Here, at The South Asia Collection we are big believers in the need to be continually learning about the objects in our care. Many of you will know that we are involved in the Vernacular Furniture of North-West India project, in collaboration with DICRC, CEPT University, Ahmedabad. Some of you will know that our first book Sahaj: Vernacular Furniture of Gujarat was just last week launched in front of a crowd of thousands in Ahmedabad, with the Chief Minister in attendance. The reception in India has been wonderful, with articles and features in a number of leading magazines and newspapers.
Less of you will know that our Collection Curator Ben Cartwright has been hard at work with two visiting Research Fellows, Samrudha Dixit and Mansi Sathyanarayan on the follow-up to this book, which focuses on the vernacular furniture of Rajasthan. In this object of the month we want to revisit the majju (cabinet) which was featured as an object of the month in November 2017. There is a good reason for this.
In 2017 we wrote about how conducting fieldwork in the Vagad region of southern Rajasthan allowed us to learn more about majju. For example, we had initially thought it was called a ‘Banswara chest’.
… labelled ‘Banswara chest’. But there was little way of knowing whether that was actually what they were called in the homes where they were used. There were no books, no articles to refer to. The only way to find out more information was to go to the region and hope to meet the people who made and used this type of cabinet. Following a lead, they (the fieldwork team) drove towards a particular village, though a dry stony valley, the small wheat fields separated with banks of heaped earth where wild peacocks would stand and survey the scene.
Well, it is nearly a year on. We have documented majju across Vagad. We now know that their name is majju, and not Banswara chest. They are located in the Banswara and Dungarpur districts that make up much of the Vagad region. They were used for storing valuables such as jewellery and textiles. There are two main forms which can be broadly categorised by their decoration, whether that be with carved horse heads or finials (as in the above picture)… and so on.
One of the most intriguing aspects of this form of cabinet is its use as a safe box. Within the interior storage areas of each majju are several hidden compartments accessed through secret entrances that need wedges removing, latches lifted, parts unscrewed or removed. This complex procedure must be undertaken in sequence, starting with the main opening, and finishing with the last and smallest hidden compartments.
Because many majju are still used to store valuables, only in rare instances were we invited to document this process from start to finish. And where we were, there were often time and other practical constraints. One of the great advantages of working with a museum collection as part of this project is being able to spend unlimited time studying items of vernacular furniture now cared for in Norwich. This is where Samrudha Dixit has been very active over the past few weeks.
One of the fascinating human stories surrounding the majju is the handing on of the knowledge about how they were opened. When the majju was commissioned, only the suthar (carpenter) and the owner would know the secrets of the unlocking sequence. This knowledge was then handed down from head of the household to the next head of the household.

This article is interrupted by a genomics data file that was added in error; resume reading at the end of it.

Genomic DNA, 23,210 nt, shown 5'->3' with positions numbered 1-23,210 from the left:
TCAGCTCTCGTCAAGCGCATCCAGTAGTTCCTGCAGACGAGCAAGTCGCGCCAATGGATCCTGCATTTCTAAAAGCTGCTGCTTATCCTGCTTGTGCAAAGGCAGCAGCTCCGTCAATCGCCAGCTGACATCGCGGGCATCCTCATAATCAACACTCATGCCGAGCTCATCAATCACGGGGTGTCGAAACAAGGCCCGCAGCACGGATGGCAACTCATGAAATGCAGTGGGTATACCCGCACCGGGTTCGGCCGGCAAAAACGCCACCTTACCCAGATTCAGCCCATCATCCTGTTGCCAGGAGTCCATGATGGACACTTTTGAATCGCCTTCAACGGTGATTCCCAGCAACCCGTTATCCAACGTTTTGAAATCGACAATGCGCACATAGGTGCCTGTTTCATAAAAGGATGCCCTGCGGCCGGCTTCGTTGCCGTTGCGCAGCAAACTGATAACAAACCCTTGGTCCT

Samrudha Dixit has been helping us to document this knowledge. Alongside field recordings and interviews he has been making detailed technical drawings of a number of majju that are crucial in helping us to understand how they were constructed. In these drawings we can begin to understand the complex vision of the suthar who made these cabinets. For the first time we can see how they were put together by the craftsperson.
This is painstaking research – Samrudha, Mansi and Ben have been measuring, photographing and sketching, and discussing a wide array of topics from tenon joints to carved finials to the traditions of carpenter client relationships in southern Rajasthan.
To get some idea of the level of information we now have on this form of cabinet, lets return to the majju pictured at the start of this object of the month.
If you’d been watching the team at work, you would have seen Mansi, Samrudha and Ben slowly opening this majju compartment by compartment (this often involved very delicate work deep inside the body of the cabinet). In total there were 16 compartments and a hidden shelf! Of note, was that most majju usually have a compartment that pops out of the bottom rail. This majjuhad a fake compartment in the bottom rail – it looked like it was there but did not open – hiding more secret compartments beneath the floor of the main storage area. This was one of the largest majju documented in the survey. It would have been made in the mid-twentieth century (the carpenters who made these cabinets are no longer living). The floral carvings in the panels, were related to others we have documented, and designs on other architectural forms – all of which contributed to a particular aesthetic whole in Vagad. We still have unanswered questions. Some of the joinery techniques and other features are not traditional, why was this? The reason for their choice may appear random, but we are hoping that a pattern will emerge with further enquiry.
Samrudha Dixit has been awarded a Charles Wallace India Trust/Simon Digby Memorial Charity scholarship to spend time at The South Asia Collection working on the techtonics of majju. In other words, a deep investigation of how a majju is put together, and how the opening sequence works.
Fieldwork in Rajasthan was wrapped up at the end of last year. Some of the initial findings are currently on display in the exhibition Vernacular Furniture of Rajasthan.
Images courtesy of DICRC, The SADACC Trust, Ben Cartwright and Samrudh Dixit.